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Diversity and Inclusion in Database Conference Venues

The Data Management community is committed to the promotion of diversity and inclusion in all aspects of our professional activities. We celebrate the diversity in our community and welcome everyone regardless of age, gender identity, race, ethnicity, socioeconomic background, country of origin, religion, sexual orientation, physical ability, education, and work experience. We also welcome people and opinions of all political persuasions, as long as they abide by the ACM policy against harassment. Our initiative coordinates D&I efforts across the data management community and includes this year’s D&I chairs of SIGMOD, VLDB, SoCC, and ICDE.

For more information, please refer to

Please follow this webpage for updates on the steps we are taking to enhance the inclusivity and diversity of our conference and community. As we pursue more initiatives, we may have some missteps. We value your feedback and ideas to help us all build a healthier and more welcoming community.

If you have any comments, questions, suggestions, or complaints, please email the SIGMOD Diversity and Inclusion Chairs: Avrilia Floratou ( and Arun Kumar (


As a large scientific and technical community that has a direct impact on many people from different backgrounds around the world, Diversity and Inclusion are crucial for the data management community. ACM explains these goals as follows. Diversity is achieved when the individuals around the table are drawn from a variety of backgrounds and experience, leading to a breadth of viewpoints, reasoning, and approaches (also referred to as "the who"). Inclusion is achieved when the environment is characterized by behaviors that welcome and embrace diversity ("the how"). Both are important in our writing and other forms of communication such as posters and talks.


Be mindful of not using language or examples that further the marginalization, stereotyping, or erasure of any group of people, especially historically marginalized and/or under-represented groups (URGs) in computing. Of course, exclusionary or indifferent treatment can arise unintentionally. Be vigilant and actively guard against such issues in your writing. Reviewers will also be empowered to monitor and demand changes if such issues arise in your submissions. Here are some examples of such issues for your benefit:

Examples of exclusionary and other non-inclusive writing to consider avoiding:


Going further, please also consider actively raising the representation of URGs in your writing. Diversity of representation helps create an environment and community culture that could ultimately make our field more welcoming and attractive to people from URGs. This is a small but crucial step you can take towards celebrating and improving our community’s diversity.

Examples of infusing diversity into writing to consider adopting:


Finally, if your work involves data-driven techniques that make decisions about people, please consider explicitly discussing whether it may lead to disparate impact on different groups, especially URGs. Consider discussing the ethical and societal implications. For example, see this article discussing the potential for disparate impact of facial recognition in healthcare and strategies to avoid or reduce harm. This SIGMOD Blog article also gives a comprehensive overview of various dimensions and approaches for responsible application of data management ideas. We hope our community can help permeate this culture of responsibility and awareness about potentially harmful unintended negative consequences of our work within the larger computing landscape.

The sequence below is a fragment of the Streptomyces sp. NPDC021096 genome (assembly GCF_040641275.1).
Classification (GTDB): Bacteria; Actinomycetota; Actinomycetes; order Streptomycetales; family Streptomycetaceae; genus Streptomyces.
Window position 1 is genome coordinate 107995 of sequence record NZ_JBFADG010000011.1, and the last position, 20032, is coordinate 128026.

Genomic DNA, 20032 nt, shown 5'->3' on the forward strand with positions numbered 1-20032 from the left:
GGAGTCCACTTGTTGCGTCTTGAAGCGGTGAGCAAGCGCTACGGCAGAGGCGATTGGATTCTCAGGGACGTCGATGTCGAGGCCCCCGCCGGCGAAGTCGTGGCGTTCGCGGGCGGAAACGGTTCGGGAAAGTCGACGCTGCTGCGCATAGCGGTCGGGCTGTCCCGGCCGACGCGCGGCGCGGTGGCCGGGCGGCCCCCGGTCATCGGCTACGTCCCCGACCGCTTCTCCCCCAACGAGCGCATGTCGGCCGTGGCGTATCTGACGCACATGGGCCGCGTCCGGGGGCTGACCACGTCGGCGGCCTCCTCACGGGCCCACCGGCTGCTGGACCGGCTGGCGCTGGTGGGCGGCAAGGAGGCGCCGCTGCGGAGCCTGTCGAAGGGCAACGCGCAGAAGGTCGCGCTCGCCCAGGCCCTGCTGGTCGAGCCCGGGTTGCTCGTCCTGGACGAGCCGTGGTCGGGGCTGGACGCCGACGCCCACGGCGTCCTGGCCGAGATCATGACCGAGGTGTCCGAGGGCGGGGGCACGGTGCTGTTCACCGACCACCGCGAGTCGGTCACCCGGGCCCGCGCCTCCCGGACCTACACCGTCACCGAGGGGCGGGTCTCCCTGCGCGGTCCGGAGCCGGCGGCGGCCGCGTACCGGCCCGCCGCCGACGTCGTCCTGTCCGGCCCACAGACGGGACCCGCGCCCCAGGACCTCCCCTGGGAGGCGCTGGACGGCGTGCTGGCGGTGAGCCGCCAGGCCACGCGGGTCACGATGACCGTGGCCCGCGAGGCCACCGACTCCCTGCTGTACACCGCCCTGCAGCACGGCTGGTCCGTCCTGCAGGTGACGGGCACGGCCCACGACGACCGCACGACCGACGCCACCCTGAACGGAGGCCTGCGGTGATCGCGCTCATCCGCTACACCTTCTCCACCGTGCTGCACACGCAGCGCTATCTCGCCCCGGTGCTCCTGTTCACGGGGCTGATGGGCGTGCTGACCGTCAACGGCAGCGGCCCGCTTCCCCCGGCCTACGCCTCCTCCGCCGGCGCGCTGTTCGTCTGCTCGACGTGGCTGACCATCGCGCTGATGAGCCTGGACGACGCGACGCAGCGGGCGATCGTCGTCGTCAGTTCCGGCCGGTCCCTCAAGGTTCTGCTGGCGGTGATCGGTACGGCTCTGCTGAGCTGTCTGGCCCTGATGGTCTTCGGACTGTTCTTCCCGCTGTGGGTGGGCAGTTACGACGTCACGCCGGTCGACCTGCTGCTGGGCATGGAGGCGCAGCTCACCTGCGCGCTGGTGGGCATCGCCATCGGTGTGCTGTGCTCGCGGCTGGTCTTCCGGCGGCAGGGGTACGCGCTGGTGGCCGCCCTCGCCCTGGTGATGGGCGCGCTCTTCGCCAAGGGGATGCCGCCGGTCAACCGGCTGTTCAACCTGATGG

Acknowledgments and Further Reading:

Tips for Creating Inclusive Talks and Videos

We now explain some additional tips on inclusive practices when creating slide content for talks, as well as during speaking and recording videos.

1) Slide content:

It helps improve readability if your font sizes are not too small and if you avoid packing too much content onto one slide. If possible, avoid embedding text into images if similarly effective alternatives exist for rendering your content. Images in slides are usually unreadable for screen readers, which are often used by people with visual impairments.

2) During speaking/recording videos:

It helps improve legibility if you pause for a moment in between sections and also during slide transitions. If possible, avoid speaking too fast, since that can make comprehension harder for many non-native English speakers, as well as people with hearing impairments. If you plan to record your face while speaking, look directly at the camera while speaking so that lipreading is more feasible for people with hearing impairments.

3) Transcripts and captioning:

SIGMOD’21 invites everyone contributing recorded talk videos to contribute plaintext transcripts of their talk and also embed time-aligned captions/subtitles in their videos. Both of these are optional but highly encouraged. Captions are widely known to be helpful in enabling better comprehension for people with auditory impairments and non-native English speakers. [1] Captions also help many people who find different accents more difficult to comprehend.

To create a plaintext transcript, you could write down what you speak ab initio. Alternatively, you could use a (free) automatic speech recognition (ASR) service to convert your recorded audio to an intermediate text file that you can then edit to correct ASR errors.

To create closed captioning for video, here is a suggested and hopefully easy-to-execute workflow based on Youtube’s capabilities [2]:


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